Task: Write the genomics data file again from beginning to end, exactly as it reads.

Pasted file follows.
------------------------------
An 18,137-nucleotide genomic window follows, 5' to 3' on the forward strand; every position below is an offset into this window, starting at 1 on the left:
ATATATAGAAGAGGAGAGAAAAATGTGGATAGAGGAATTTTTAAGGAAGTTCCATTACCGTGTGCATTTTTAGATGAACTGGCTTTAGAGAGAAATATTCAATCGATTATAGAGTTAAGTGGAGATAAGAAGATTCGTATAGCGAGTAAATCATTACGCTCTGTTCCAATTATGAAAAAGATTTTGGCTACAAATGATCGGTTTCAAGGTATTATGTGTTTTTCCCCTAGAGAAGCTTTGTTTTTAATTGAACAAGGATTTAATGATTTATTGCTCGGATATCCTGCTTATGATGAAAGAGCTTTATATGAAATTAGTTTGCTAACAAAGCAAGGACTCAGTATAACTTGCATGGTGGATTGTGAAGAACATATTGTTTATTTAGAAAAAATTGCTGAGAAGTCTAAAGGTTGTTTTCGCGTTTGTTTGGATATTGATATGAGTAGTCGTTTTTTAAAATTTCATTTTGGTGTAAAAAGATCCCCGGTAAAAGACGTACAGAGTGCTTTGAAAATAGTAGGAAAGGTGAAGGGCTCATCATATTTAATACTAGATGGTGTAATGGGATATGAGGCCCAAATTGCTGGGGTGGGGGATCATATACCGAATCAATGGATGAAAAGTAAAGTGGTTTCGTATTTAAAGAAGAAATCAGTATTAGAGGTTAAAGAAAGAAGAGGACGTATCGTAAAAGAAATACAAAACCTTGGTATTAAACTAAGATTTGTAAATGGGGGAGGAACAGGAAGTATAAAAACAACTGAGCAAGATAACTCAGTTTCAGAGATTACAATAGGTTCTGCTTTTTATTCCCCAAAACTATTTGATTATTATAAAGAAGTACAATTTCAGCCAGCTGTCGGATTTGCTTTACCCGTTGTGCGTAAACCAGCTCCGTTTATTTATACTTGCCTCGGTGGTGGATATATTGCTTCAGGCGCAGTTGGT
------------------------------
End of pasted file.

An 18,137-nucleotide genomic window follows, 5' to 3' on the forward strand; every position below is an offset into this window, starting at 1 on the left:
ATATATAGAAGAGGAGAGAAAAATGTGGATAGAGGAATTTTTAAGGAAGTTCCATTACCGTGTGCATTTTTAGATGAACTGGCTTTAGAGAGAAATATTCAATCGATTATAGAGTTAAGTGGAGATAAGAAGATTCGTATAGCGAGTAAATCATTACGCTCTGTTCCAATTATGAAAAAGATTTTGGCTACAAATGATCGGTTTCAAGGTATTATGTGTTTTTCCCCTAGAGAAGCTTTGTTTTTAATTGAACAAGGATTTAATGATTTATTGCTCGGATATCCTGCTTATGATGAAAGAGCTTTATATGAAATTAGTTTGCTAACAAAGCAAGGACTCAGTATAACTTGCATGGTGGATTGTGAAGAACATATTGTTTATTTAGAAAAAATTGCTGAGAAGTCTAAAGGTTGTTTTCGCGTTTGTTTGGATATTGATATGAGTAGTCGTTTTTTAAAATTTCATTTTGGTGTAAAAAGATCCCCGGTAAAAGACGTACAGAGTGCTTTGAAAATAGTAGGAAAGGTGAAGGGCTCATCATATTTAATACTAGATGGTGTAATGGGATATGAGGCCCAAATTGCTGGGGTGGGGGATCATATACCGAATCAATGGATGAAAAGTAAAGTGGTTTCGTATTTAAAGAAGAAATCAGTATTAGAGGTTAAAGAAAGAAGAGGACGTATCGTAAAAGAAATACAAAACCTTGGTATTAAACTAAGATTTGTAAATGGGGGAGGAACAGGAAGTATAAAAACAACTGAGCAAGATAACTCAGTTTCAGAGATTACAATAGGTTCTGCTTTTTATTCCCCAAAACTATTTGATTATTATAAAGAAGTACAATTTCAGCCAGCTGTCGGATTTGCTTTACCCGTTGTGCGTAAACCAGCTCCGTTTATTTATACTTGCCTCGGTGGTGGATATATTGCTTCAGGCGCAGTTGGT